It’s the last day of the summer holidays and I’m feeling sad that it’s all drawing to a close. Things for us all are going to change a lot in the next month (more on that another time). And though we all do well with a bit of structure around here the chance to play, relax and just be together has been wonderful. My boys are, after all this time, firmly attached and entrenched siblings. And as with every sibling relationship there is a lot of love together with annoyance, frustration, screaming and in spite of their ages, mutual respect.
Yesterday Mr 6 remarked that the summer has been his best yet, bless him. We took the foot off the pedal a bit and relaxed our pace and in so doing created opportunity for us all to be a family. To let the boys be kiddos, get dirty, do things at their own pace. It’s worked too and I sense they’re energised and refuelled for the year ahead. There have been some beautiful memories….like this…..
Mr 6 is a voracious reader and for Christmas we bought him several books including, “The Lion, the Witch and the Wardrobe” which, along with Enid Blyton’s Faraway Tree and Wishing Chair and The Secret Garden, was my favourite childhood book. Though he could read it by himself we’ve been reading a few chapters at night together and it’s been such good fun. It also happens to tick off another challenge on my reading challenge list, “a book from my childhood”. I have to say that I loved this book just as much now as I did when I was 7. And the words are incredibly beautiful. Case in point:
“Perhaps it has sometimes happened to you in a dream that someone says something which you don’t understand but in the dream it feels as if it had some enormous meaning – either a terrifying one who’s turns the whole dream into a nightmare or else a lovely meaning too lovely to put into words, which makes the dream so beautiful that you remember it all your life
and are always wishing you could get into that dream again. It was like that now.”
When we read this, Mr 6 looked up at me and said, “Woah Mum, that sounds like the way you talk.” which is quite the compliment but maybe reading things like this is part of the reason I do, in a way, talk like this.
It’s a pleasure of parenthood to weave your own childhood loves through the narrative of your own children’s lives which is what I do with books and food. That’s easy for me to do with my beautiful firstborn as he is so like me in many ways.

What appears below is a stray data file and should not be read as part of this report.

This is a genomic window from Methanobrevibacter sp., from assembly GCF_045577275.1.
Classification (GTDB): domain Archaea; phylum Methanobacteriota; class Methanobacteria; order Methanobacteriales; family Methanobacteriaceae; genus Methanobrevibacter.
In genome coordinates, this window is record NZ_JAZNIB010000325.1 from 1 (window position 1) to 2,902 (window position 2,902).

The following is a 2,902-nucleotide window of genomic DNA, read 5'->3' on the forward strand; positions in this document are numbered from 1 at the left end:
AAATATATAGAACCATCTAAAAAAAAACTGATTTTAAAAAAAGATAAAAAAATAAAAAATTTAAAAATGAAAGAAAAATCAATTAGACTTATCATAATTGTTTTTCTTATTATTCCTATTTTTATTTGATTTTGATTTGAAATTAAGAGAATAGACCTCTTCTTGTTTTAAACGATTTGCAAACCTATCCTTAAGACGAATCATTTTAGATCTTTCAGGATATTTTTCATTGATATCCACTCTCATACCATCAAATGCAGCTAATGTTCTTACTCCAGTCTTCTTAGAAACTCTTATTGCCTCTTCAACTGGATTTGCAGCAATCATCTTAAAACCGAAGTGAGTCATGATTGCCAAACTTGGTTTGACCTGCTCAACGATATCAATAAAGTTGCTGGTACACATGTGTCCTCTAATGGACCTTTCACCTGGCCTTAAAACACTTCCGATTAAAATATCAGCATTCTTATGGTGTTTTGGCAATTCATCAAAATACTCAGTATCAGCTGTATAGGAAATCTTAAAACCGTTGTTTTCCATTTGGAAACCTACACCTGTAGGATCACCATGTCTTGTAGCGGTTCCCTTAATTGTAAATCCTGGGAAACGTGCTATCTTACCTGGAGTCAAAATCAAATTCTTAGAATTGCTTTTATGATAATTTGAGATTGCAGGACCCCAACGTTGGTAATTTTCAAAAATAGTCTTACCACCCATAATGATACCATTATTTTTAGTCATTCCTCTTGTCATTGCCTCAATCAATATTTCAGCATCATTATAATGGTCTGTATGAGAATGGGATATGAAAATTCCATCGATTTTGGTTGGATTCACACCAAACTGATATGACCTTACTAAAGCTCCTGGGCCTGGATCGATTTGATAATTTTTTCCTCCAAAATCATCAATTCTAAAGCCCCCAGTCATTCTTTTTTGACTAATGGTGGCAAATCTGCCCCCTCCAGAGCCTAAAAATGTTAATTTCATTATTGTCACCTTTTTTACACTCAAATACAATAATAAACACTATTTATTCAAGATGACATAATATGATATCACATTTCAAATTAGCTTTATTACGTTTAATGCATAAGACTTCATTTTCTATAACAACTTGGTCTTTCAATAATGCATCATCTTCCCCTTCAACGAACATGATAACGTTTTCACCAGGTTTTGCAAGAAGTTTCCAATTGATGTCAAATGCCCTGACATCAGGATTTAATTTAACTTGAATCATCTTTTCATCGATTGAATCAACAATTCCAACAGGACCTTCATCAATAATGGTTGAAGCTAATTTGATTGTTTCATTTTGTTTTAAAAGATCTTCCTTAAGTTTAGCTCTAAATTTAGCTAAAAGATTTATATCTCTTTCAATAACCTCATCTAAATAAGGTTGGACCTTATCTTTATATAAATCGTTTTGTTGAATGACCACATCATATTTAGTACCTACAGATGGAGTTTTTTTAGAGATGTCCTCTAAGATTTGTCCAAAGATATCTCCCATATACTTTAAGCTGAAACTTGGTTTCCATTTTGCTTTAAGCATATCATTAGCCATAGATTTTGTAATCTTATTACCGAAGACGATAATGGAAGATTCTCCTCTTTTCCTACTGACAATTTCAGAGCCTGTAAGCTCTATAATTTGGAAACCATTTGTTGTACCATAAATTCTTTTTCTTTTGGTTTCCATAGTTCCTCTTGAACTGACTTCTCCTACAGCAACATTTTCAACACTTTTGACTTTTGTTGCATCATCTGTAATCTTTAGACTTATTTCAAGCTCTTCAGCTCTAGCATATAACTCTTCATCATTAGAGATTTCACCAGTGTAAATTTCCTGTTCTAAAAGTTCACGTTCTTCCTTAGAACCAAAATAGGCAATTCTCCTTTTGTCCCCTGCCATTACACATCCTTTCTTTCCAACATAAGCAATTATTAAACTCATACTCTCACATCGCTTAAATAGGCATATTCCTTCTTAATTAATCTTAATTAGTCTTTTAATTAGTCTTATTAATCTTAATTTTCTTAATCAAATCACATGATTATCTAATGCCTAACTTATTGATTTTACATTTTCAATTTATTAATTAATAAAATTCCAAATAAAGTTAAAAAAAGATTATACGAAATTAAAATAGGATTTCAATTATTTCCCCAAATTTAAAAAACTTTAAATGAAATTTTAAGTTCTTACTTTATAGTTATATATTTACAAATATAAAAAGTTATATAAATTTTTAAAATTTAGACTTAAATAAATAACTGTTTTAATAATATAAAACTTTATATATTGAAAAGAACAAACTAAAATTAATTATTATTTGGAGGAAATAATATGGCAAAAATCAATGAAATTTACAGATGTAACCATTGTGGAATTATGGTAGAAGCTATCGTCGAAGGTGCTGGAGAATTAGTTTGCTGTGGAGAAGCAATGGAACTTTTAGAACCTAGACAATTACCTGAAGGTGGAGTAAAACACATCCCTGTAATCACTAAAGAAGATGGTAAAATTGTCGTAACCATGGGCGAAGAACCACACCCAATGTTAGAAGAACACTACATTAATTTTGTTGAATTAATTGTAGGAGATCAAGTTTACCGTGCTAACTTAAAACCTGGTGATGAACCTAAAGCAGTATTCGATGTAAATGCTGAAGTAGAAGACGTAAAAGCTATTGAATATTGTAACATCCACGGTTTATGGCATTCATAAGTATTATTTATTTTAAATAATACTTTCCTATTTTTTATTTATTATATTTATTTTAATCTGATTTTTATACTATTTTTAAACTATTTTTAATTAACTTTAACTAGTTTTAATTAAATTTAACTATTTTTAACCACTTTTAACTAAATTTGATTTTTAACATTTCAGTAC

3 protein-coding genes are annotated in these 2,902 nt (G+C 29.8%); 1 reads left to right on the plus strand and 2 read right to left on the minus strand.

And in thinking about the year ahead this week I got my baking back on to prepare for the return to school days. Mr 6 is as much of a fan of breakfast as I am (which is to say he isn’t!) so when I spied these homemade pop tarts from My Whole Food Life I wanted to give them a try. My kiddos are pretty good with healthy versions of not so healthy things like pop tarts (especially as they’ve never tried the original!) but I knew a hybrid of healthy and not would work best so I combined the original recipe with this one from Smitten Kitchen (which by the way is a blog that never steers me wrong).
- 2 cups wholemeal flour
- 1/4 cup coconut oil/butter – soft but it doesn’t have to be totally melted
- Teeny dash of honey or other sweet syrup as you prefer
- Teeny dash of cinnamon
- 1 large egg
- 2 tablespoons almond milk (you could do normal milk if you don’t have almond milk on hand)
- 1 additional large egg (to brush on pastry), beaten and set aside
- Your jam of choice – we had raspberry on hand and also some homemade stone fruit jam
- Your choice of nutella or other awesome-y goodness – I used the natural cacao and hazelnut spread but won’t next time as my loved ones acted as if I had poisoned them when they tried this version
- Preheat oven to 180 degrees
- Combine flour, cinnamon and coconut butter in a large-ish bowl, when it comes together add in the honey and egg and knead the dough (I kneaded in the bowl but whatever you like). You could do this in a food processor but I couldn’t be bothered washing mine so did it by hand, it didn’t take long.
- Refrigerate dough for around 10 or 15 minutes until it’s feeling quite solid
- Roll out the dough on a lightly floured bench until it’s quite thin – I think around 1mm is optimal but I’m not an exact cook
- Cut the dough in pretty even rectangle shapes – you need to have enough to make a top and a bottom – I think mine were around the 7 cm by 5 cm mark.
- Place about a heaped teaspoon of your preferred topping in the middle of one of the rectangles and brush around it with egg wash
- Place another rectangle on top and use a fork to press the edges down together and prick the top of the pop tart a few times – this is to let the steam out and it helps them stay crunchy
- Continue until all are done and then brush the top of them with remaining egg wash
- Bake in the oven for around 20 minutes or until golden brown and cool on a rack
- Try not to eat them the minute they come from the oven!